By 1810 he was leasing all the collieries at Poynton, and in the following year took a partner William Clayton, who already had coal mines in he district, and on his death in 1816 his grandson William Clayton took over as partner.

Seal and signature on his Will

Seal and signature on his Will

Nathaniel Wright died on 16 July 1818 aged 58 years, and was buried on 23 July 1818 at Marple. His Will dated 29 November 1817 was proved in Stockport on 7 November 1818 and in London on 25 February 1819 by his executors the Reverend Charles Prescot the younger of Stockport, Matthew Ellison of Glossop Hall and Jonathan Woodhouse of Overseal. His properties, including a new mansion house still unfinished at Netherseal, and his business interests were inherited by his son John Wright. A marble memorial was placed on the south wall of the nave in All Saints' church, subsequently removed to the bell tower of the church when the nave was demolished in 1969.

John Wright sold his inherited share the colliery leases, plant and equipment on 1 January 1826 to William Clayton. He died on 5 November 1866 at Brabyns Hall.

Notes and References

(1) His first wife may have been Hester Ward, married on 16 September 1779 at Ashover in Derbyshire.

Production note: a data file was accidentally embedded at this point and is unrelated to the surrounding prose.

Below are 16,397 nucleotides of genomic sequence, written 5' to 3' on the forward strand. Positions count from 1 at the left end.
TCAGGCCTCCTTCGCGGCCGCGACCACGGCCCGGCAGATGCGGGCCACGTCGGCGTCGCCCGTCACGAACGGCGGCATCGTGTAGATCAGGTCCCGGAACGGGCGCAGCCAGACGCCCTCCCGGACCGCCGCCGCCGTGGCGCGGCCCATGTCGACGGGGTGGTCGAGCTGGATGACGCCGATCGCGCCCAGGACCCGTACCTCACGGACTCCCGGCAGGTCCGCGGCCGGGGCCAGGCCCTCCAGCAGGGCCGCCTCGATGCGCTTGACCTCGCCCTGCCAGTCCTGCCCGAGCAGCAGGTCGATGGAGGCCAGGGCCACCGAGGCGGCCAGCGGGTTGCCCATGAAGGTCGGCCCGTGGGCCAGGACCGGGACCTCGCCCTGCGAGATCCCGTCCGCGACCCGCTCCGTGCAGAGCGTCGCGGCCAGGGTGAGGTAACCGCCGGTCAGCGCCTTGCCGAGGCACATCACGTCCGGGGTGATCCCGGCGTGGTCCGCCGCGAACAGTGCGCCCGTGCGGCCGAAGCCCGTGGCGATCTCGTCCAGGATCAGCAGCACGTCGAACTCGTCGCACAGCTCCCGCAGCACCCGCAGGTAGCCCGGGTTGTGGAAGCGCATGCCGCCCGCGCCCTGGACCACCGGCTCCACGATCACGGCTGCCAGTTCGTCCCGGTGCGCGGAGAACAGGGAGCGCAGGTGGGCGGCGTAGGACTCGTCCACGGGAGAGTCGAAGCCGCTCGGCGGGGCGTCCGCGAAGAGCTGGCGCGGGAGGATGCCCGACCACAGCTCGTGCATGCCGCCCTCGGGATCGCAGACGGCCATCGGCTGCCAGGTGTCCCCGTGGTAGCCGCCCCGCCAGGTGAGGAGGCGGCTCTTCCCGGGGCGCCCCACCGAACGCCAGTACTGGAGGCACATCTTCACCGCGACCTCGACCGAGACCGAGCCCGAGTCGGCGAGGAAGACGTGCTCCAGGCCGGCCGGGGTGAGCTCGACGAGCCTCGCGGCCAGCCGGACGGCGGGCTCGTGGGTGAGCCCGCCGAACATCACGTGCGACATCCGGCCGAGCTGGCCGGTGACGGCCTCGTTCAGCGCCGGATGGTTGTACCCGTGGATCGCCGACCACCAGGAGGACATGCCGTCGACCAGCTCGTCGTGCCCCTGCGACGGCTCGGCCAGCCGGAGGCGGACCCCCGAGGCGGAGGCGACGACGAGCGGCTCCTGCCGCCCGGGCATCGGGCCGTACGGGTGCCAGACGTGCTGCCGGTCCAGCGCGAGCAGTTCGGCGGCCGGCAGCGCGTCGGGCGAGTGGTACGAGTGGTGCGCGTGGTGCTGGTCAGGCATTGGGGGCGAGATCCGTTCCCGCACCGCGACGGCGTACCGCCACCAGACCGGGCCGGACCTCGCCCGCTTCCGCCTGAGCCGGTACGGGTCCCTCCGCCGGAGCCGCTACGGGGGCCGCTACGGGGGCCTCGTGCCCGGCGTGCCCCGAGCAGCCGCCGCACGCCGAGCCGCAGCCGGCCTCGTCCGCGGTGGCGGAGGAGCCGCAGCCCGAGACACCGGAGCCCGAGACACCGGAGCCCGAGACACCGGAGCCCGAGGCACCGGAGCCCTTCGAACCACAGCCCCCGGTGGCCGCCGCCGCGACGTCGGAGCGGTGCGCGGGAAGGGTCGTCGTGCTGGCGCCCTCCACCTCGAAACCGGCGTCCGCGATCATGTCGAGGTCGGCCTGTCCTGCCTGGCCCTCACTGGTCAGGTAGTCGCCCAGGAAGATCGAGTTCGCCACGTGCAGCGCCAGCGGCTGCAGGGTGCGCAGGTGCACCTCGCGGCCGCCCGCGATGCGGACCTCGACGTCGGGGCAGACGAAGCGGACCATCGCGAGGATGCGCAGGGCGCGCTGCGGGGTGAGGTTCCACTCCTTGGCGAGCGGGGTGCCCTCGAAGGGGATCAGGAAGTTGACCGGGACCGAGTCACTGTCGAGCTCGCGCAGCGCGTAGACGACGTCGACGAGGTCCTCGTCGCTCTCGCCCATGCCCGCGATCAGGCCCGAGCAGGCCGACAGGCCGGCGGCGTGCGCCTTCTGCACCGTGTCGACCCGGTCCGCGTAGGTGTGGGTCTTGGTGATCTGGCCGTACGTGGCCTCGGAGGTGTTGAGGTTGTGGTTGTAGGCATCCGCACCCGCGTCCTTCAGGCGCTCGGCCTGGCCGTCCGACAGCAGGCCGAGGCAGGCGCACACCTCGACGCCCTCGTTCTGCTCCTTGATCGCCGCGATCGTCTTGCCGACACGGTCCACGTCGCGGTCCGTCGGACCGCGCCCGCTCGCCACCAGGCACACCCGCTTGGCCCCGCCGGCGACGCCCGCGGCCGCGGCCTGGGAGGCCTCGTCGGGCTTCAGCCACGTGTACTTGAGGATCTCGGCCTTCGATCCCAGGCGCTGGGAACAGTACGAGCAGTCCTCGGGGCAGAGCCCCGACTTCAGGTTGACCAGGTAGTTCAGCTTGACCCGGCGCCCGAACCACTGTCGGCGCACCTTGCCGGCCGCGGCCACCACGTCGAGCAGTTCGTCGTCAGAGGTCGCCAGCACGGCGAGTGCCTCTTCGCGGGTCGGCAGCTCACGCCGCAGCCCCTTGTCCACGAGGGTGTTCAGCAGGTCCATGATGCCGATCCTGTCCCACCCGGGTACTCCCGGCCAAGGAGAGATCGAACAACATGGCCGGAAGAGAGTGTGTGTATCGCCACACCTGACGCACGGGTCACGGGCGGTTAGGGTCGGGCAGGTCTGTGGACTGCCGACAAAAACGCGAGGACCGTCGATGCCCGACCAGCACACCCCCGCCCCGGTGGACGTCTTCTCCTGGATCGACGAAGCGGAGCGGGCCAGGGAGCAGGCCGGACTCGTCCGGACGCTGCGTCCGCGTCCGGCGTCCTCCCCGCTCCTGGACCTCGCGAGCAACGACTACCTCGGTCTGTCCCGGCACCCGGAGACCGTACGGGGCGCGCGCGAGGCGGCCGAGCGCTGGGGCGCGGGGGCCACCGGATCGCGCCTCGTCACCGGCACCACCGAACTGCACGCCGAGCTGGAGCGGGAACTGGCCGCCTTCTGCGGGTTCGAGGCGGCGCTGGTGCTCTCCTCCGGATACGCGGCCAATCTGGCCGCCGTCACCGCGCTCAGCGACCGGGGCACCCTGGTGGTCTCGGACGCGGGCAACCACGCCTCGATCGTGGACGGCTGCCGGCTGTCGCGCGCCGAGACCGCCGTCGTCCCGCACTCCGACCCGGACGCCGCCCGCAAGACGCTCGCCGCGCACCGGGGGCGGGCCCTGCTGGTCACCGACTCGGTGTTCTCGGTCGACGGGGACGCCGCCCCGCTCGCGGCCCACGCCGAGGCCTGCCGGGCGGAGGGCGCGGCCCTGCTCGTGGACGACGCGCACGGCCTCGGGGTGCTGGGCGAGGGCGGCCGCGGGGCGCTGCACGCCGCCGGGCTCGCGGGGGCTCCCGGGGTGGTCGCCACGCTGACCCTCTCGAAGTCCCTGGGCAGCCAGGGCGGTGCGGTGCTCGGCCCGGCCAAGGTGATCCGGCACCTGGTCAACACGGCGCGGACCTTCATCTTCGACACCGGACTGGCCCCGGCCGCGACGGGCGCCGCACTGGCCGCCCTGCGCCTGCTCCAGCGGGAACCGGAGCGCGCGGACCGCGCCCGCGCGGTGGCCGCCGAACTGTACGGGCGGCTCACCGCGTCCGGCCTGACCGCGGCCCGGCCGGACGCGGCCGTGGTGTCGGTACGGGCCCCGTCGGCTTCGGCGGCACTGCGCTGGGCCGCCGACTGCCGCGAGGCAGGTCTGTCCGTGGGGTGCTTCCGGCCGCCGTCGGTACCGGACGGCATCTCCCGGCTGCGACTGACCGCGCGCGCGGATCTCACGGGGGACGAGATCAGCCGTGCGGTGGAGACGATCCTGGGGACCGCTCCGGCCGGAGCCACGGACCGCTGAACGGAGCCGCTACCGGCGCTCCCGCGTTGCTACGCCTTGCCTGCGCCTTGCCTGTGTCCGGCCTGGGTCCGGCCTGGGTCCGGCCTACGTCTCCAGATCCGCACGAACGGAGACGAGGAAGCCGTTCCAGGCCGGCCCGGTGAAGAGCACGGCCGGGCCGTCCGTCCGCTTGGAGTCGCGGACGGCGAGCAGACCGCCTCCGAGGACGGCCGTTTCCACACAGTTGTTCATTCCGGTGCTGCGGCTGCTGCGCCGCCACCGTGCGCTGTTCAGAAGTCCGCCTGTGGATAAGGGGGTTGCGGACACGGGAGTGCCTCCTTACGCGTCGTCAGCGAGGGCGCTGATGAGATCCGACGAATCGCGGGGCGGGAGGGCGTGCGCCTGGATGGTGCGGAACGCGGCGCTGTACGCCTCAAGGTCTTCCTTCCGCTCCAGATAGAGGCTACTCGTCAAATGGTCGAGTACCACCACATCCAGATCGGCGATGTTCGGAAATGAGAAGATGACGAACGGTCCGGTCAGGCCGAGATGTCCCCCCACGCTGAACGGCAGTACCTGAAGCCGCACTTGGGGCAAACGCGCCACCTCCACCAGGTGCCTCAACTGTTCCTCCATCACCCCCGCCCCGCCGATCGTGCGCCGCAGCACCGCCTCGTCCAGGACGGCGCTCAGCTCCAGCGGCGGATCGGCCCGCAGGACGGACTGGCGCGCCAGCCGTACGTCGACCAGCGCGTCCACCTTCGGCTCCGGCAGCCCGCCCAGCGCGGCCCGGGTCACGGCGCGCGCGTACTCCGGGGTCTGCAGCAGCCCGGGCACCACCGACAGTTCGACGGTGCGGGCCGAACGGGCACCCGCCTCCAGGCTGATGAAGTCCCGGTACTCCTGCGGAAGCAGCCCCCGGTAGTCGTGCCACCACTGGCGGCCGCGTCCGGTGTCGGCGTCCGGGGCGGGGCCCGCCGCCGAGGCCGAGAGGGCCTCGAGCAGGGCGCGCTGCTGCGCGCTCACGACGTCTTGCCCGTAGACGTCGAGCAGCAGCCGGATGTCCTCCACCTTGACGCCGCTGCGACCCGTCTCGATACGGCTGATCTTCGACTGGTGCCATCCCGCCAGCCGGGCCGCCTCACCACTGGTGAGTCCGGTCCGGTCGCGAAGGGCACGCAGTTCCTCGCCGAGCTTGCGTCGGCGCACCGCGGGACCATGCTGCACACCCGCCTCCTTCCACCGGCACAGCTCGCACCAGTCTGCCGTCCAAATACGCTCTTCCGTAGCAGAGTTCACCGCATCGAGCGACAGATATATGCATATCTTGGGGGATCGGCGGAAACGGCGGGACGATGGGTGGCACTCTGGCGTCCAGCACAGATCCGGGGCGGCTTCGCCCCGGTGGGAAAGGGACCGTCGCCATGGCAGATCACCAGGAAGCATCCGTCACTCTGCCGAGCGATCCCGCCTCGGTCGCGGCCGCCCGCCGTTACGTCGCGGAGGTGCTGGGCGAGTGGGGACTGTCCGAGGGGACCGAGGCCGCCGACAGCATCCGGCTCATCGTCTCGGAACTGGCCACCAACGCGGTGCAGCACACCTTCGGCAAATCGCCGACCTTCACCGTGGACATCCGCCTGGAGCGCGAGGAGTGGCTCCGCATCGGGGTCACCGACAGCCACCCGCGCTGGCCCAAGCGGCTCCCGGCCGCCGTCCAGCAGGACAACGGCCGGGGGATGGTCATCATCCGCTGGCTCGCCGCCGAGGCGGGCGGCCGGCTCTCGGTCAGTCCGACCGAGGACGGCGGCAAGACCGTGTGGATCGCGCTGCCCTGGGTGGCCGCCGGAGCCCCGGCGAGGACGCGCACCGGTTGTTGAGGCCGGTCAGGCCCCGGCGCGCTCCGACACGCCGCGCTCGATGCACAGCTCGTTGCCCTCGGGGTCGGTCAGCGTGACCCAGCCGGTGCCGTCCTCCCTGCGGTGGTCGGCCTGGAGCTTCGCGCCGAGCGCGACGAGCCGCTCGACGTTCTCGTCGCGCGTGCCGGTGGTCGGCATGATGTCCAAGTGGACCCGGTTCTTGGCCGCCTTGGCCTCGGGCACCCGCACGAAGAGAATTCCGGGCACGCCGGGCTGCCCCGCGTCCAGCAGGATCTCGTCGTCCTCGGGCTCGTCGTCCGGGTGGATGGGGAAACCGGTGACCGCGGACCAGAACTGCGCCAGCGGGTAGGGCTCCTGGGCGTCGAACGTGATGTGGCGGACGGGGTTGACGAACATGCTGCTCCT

(2) "DERBY, AUGUST 2. MARRIED. Thursday se'nnight, at Earl Sterndale, in this county, Nathaniel Wright, Esq. of Poynton, in Cheshire, to Miss Wheeldon, of Haslin house, near Buxton." Derby Mercury 3 August 1797.
(3) Until 1897 Netherseal, which parish included Overseal, was in Leicestershire, but was then transferred to Derbyshire.
(4) In his Will he left "a sum adequate for the purpose of purchasing mourning rings" for "Mr and Mrs Hudson, Sir John Dickinson Fowler, Joseph Pyecroft Esquire of Burton-on-Trent, William Harris of Overseal Esquire, Samuel Oldknow of Mellor Esquire, Thomas Claughton Haddock Lodge Esquire, James Antrobus Newton of Cheadle Heath Esquire, James Newton of Heaton Norris Esquire, George William Newton of Taxall Esquire, William Crowther of Bredbury Esquire, Samuel Frith of Bank Esquire, Thomas Brown of Disley, Thomas Marriott and Mr William Clayton of Worth, Mr Garrett of Poynton, and Dr Bellott and John Harrop of Stockport gentleman".
(5) A detailed history of the coal mines in Poynton and its surroundings, together with an account of the landowners and the social conditions of the workers, is given in Poynton a Coalmining Village; Social, Transport and Industry 1700-1939 W.H. Shercliffe. D.A. Kitching and J.M. Ryan (revised edition 1990). The section in this excellent book dealing with the connection with Nathaniel Wright is on pages 15-16, his purchase of the pumping engine from Bateman & Sherratt on page 25, the proposed canal on pages 37-38 and 42, and the building of workers' cottages on page 66.
(6) Although these features still survive, having been carefully restored, the hall itself was demolished in 1952.
(7) Bullock Smithy is now renamed Hazel Grove.
(8) An excellent history of Brabyns Hall and its estate, together with an account of the life of Nathaniel Wright, and of the Salford Iron Works, are given in The Iron Bridge in Brabyns Park: a Brief History of the Park, the Iron Bridge & the People involved in its Construction by Mark Whittaker and Peter Clarke (2006). An online version is at